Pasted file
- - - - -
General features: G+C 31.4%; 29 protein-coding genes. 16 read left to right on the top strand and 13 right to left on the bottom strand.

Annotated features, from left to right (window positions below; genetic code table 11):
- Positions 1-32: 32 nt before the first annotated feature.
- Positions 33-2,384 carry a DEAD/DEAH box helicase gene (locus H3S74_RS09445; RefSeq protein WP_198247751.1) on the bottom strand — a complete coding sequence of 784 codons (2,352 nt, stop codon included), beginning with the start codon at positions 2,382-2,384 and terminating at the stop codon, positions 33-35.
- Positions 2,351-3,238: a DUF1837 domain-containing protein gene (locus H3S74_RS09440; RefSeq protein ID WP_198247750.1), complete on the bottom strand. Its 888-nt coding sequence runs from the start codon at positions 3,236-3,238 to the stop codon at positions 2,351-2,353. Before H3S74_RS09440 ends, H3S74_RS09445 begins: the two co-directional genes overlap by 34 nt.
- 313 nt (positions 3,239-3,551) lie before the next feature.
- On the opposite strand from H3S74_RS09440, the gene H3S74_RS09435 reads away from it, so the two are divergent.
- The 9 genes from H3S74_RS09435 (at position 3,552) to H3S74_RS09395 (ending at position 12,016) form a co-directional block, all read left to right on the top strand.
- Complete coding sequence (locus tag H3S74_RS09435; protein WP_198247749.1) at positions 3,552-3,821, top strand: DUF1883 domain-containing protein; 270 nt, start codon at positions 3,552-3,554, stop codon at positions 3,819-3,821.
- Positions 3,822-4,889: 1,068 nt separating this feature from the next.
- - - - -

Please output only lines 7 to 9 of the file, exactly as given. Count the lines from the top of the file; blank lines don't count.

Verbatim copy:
- On the opposite strand from H3S74_RS09440, the gene H3S74_RS09435 reads away from it, so the two are divergent.
- The 9 genes from H3S74_RS09435 (at position 3,552) to H3S74_RS09395 (ending at position 12,016) form a co-directional block, all read left to right on the top strand.
- Complete coding sequence (locus tag H3S74_RS09435; protein WP_198247749.1) at positions 3,552-3,821, top strand: DUF1883 domain-containing protein; 270 nt, start codon at positions 3,552-3,554, stop codon at positions 3,819-3,821.